11 entries | 1 photo
  • "I am so sorry to hear of Bunny's passing. He was always..."
    - Jeanne (Merrill) Canty
  • "Barry,Sandy and family, Sorry to hear of your Dads passing."
    - Valerie Michaud
  • "Vivian and family, My thoughts and prayers go out to your..."
    - Deborah (Kennedy) Webb
  • "From a cousin you really didn't know. I am sure you will be..."
    - John Merrill
  • "Sorry to read of Beanie's passing, we had some good times..."
    - Steve Staples
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FAIRFIELD -- Bernard E. Bean, 83, died in Waterville on Tuesday, Nov. 13, 2012, with loving family members at his side and in the gentle presence of his wife of 60 years, Vivian.

Born in Bingham on May 8, 1929, he was a son of Iral and Florice (Merrill) Bean. He attended the Lincoln School in Caratunk and Bingham High School in Bingham before joining the Navy in 1948, where he received his General Educational Development diploma.

He attended the Navy's Airman School in Memphis, Tenn., from July 19, 1948, to Sept. 10, 1948, graduating as an aircraft engine mechanic. He served proudly on the aircraft carrier USS Cabot for two years and 11 months, serving during the Korean War until his discharge on Jan. 14, 1952, as a petty officer 3rd class. He enjoyed reminiscing about his Navy experiences for the rest of his life.

After leaving the Navy, he began working on the Indian Pond Dam project in February 1952, surveying the bounds of the lake that would be created with the completion of the dam. He joined the dam construction crew that year as an electrician's apprentice, and went on to become a journeyman electrician. He remained in the construction industry for all his working life, progressing into various positions as foreman up through electrical superintendent. He worked on construction jobs all through the Northeast and Southeast until his retirement as a manager of construction for the Wade and Searway company in 1994. He respected and earned the respect of workers at numerous job sites across the eastern United States.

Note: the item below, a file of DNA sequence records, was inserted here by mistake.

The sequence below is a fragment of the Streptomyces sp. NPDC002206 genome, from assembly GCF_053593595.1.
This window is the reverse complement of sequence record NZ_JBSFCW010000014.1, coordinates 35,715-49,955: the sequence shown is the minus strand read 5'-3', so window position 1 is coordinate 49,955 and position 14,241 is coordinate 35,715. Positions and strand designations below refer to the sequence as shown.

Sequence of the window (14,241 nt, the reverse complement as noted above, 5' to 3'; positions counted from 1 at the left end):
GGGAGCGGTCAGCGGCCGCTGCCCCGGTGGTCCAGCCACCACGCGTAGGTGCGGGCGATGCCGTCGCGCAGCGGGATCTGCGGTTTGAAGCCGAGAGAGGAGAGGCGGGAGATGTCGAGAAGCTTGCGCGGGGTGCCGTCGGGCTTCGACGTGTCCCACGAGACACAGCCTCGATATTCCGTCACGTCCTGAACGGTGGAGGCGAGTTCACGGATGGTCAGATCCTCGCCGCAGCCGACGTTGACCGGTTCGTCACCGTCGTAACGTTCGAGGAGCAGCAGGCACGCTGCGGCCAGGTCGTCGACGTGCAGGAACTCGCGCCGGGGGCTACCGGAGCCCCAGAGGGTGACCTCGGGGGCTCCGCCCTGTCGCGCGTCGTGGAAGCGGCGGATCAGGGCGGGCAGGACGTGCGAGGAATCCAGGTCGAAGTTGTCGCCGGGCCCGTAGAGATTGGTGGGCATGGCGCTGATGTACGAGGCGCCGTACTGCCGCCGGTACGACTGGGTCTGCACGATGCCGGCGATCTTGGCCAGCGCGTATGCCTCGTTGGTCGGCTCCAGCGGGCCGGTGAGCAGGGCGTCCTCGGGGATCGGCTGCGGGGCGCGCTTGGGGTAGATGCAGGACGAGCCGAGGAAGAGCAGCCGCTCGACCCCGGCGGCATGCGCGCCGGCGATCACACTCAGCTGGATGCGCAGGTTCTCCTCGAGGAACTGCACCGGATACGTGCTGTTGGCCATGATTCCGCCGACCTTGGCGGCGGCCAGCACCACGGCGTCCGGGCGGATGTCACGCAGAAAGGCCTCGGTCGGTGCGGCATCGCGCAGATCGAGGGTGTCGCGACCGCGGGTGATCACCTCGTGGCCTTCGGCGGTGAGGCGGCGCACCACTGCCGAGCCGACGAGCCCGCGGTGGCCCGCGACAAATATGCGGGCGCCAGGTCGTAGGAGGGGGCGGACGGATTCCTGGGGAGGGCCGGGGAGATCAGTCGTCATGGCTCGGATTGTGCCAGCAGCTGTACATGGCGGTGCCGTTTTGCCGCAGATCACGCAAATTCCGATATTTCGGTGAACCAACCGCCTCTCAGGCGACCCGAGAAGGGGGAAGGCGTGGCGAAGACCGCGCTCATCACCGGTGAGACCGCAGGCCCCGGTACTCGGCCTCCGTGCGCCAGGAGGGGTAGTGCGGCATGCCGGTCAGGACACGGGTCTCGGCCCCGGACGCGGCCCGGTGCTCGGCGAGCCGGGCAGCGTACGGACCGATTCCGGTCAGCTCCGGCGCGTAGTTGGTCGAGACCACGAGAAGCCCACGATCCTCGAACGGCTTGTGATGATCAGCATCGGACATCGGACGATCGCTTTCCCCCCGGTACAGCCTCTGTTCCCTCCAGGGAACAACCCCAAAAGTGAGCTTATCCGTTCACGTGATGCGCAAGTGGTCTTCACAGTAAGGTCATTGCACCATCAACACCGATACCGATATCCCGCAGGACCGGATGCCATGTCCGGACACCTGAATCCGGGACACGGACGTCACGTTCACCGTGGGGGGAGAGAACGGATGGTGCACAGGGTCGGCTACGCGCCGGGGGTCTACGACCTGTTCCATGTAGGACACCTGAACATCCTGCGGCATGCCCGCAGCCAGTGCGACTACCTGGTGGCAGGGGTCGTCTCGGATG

Bernard was a devoted husband, who even in the confusion of the stroke that took him from his Fairfield home for the last time, had to make sure to give Vivian a kiss before being driven to the hospital. Family always came first, and whether you knew him as Bunny, Beanie, Bernie, Mr. Bean or Dad, he was a friend you could turn to when you needed help with no questions asked. He valued his large family and the many friends he made during and after his long working career. He enjoyed playing golf, and in his retirement years worked as a ranger at Natanis Golf Course in Vassalboro. He was a lifelong Red Sox fan, and he also enjoyed hunting, fishing and Patriots football.

He was married on Oct. 11, 1952, to Vivian Gail Moore, who survives. Other survivors include three daughters, Cheryl Bean-Moody and her husband, Barry Moody, of Waterville, Lisa Fairbanks and her husband, Terry, of Winslow, and Kim Laney, of Augusta; three sons, Barry and his wife, Sandy, of Cornville, Merrill and his wife, Lesa, of Oakland, and Bernard II and his wife, Lori, of Clinton; 13 grandchildren; and four great-grandchildren; his late brother Eldon's daughter, Debbie (Bean) Fowler, of Portland; numerous cousins, of whom one was like a sister, Joan (Morris) LeBroke, of Norway; six dear brothers- and sisters-in-law; and many nieces and nephews.

He liked to converse several times a week with a close lifelong friend, Ken Andrews, of Bingham.

He was predeceased by his parents; his brothers, Bertrand, who lived only a few short years, and Eldon, who served with him on the Cabot; and a sister, infant girl Bean.

The family would like to send special thanks to his trusted physician of many years, Dr. David Preston and his staff, with whom he consulted frequently, to the staff at Mount St. Joseph, where he stayed before his last admission at MaineGeneral in Waterville, to the staff on the second floor of Thayer Unit who showed Dad such tender care in his final weeks, and an extra special thank-you to two angels on that floor, Carol and Sherri.

Dad. He dreams, he plans, he struggles,

That we might have the best . . .

His sacrifice is quiet,

His life is love expressed.

(Author unknown)

A graveside memorial service will be observed at Union Cemetery in Moscow at an as yet undetermined date.

Arrangements are under the care and guidance of Giberson Funeral Home and Cremation Services.

Published in Central Maine on Nov. 17, 2012